In the dynamic world of finance, Lending as a Service (LaaS) has emerged as a game-changer, transforming how businesses and consumers access credit.
Picture this: instead of navigating the labyrinthine corridors of traditional banks, loans are seamlessly integrated into your digital interactions, making the process as effortless as a tap on your smartphone.
With the rapid growth of fintech and lending tech businesses in India, the lending services industry has evolved like none other.
What is Lending as a Service?
At its core, LaaS empowers businesses to offer credit services without the complexities of establishing their lending infrastructure. Through partnerships with LaaS providers, businesses can seamlessly integrate loans into their websites or applications, providing customers with a frictionless experience.
The benefits of LaaS extend far beyond mere convenience. For businesses, LaaS offers a gateway to expanded customer reach, improved customer satisfaction, and enhanced revenue streams. By embedding loans into their offerings, businesses can attract new customers, retain existing ones, and increase average order values.
For example, Shopify, a leading e-commerce platform, embraced Lending as a Service (LaaS) through its “Shopify Capital” model. It integrates lending services into its platform, empowering merchants to access capital for inventory, marketing, or any business need.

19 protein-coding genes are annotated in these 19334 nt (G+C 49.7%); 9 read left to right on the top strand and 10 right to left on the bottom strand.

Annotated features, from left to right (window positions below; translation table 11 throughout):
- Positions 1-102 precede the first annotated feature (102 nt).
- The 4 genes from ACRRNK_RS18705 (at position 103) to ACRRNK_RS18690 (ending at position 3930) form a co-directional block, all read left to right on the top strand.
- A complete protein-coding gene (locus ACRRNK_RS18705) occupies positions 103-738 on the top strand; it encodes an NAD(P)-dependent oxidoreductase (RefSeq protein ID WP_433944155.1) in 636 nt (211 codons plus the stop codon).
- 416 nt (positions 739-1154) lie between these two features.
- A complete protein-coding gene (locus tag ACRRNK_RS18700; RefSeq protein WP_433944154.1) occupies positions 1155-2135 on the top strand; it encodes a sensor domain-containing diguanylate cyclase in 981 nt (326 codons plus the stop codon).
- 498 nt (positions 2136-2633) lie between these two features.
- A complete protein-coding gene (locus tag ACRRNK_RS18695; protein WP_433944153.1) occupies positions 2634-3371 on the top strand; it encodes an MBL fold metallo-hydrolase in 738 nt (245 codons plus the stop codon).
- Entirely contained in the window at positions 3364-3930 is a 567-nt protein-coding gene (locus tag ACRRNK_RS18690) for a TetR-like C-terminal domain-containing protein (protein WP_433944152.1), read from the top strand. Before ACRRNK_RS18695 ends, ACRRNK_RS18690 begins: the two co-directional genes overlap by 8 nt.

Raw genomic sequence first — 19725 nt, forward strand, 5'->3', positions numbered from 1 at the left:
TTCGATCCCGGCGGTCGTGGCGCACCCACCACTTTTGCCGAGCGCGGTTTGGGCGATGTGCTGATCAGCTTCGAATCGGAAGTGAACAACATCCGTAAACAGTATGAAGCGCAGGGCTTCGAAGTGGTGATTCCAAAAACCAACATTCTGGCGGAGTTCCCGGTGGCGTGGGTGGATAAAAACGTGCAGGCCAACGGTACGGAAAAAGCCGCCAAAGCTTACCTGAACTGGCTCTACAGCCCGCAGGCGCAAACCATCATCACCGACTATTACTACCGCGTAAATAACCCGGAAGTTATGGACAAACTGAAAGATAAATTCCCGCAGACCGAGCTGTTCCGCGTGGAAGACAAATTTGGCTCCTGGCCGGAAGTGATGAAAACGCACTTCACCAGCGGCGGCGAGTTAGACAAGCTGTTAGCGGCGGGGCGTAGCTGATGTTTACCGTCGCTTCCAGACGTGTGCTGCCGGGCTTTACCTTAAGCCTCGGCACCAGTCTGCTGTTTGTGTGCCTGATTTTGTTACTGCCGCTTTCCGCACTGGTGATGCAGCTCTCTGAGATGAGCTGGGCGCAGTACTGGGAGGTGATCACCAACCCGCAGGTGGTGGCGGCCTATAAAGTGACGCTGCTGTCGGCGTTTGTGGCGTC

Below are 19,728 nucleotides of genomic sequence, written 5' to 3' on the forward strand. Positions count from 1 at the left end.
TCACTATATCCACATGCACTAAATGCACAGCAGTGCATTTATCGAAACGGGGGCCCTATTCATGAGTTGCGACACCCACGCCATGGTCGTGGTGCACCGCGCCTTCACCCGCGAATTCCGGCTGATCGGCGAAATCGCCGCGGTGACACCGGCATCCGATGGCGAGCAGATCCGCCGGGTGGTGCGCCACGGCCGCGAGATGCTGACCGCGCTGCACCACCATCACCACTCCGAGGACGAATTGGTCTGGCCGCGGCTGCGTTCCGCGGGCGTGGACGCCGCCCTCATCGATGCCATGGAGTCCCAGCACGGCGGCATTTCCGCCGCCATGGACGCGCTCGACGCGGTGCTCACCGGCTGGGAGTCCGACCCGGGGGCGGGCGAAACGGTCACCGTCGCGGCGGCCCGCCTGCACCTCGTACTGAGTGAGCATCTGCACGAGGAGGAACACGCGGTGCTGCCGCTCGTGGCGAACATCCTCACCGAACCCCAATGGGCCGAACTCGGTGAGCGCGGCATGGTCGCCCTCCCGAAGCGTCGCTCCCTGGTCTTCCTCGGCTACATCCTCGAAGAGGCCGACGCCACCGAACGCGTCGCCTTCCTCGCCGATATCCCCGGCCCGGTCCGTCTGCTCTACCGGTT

Consumers, too, reap the rewards of LaaS. They gain access to a wider range of credit options, streamlined application processes, and faster decision times. LaaS also eliminates the hassle of navigating multiple financial institutions, providing a centralized and user-friendly borrowing experience.
Another great example of lending as a service is BNPL, or Buy Now Pay Later. This small ticket loan offering makes it easier for consumers to purchase items even if they don’t have the cash on hand. Repayment terms are straightforward, and sometimes even allow for a no-cost EMI repayment option.
How Lending as a Service Works
Lending as a service allows businesses to offer credit products and services to their customers without establishing their own lending infrastructure. LaaS providers handle all aspects of the lending process, from underwriting to servicing, so businesses can focus on their core competencies.
Here is how LaaS works:
Step 1: Business Partnership
Business partners with a LaaS provider to integrate lending products into their platform, whether a website, mobile application, or physical store. This partnership allows the business to offer credit options to its customers without establishing its own lending infrastructure.
Step 2: Customer Application
A customer applies for a loan through the business’s platform. The application process is typically streamlined and user-friendly, requiring minimal documentation and paperwork. The customer provides their personal information, financial details, and purpose for the loan.
Step 3: Underwriting and Risk Assessment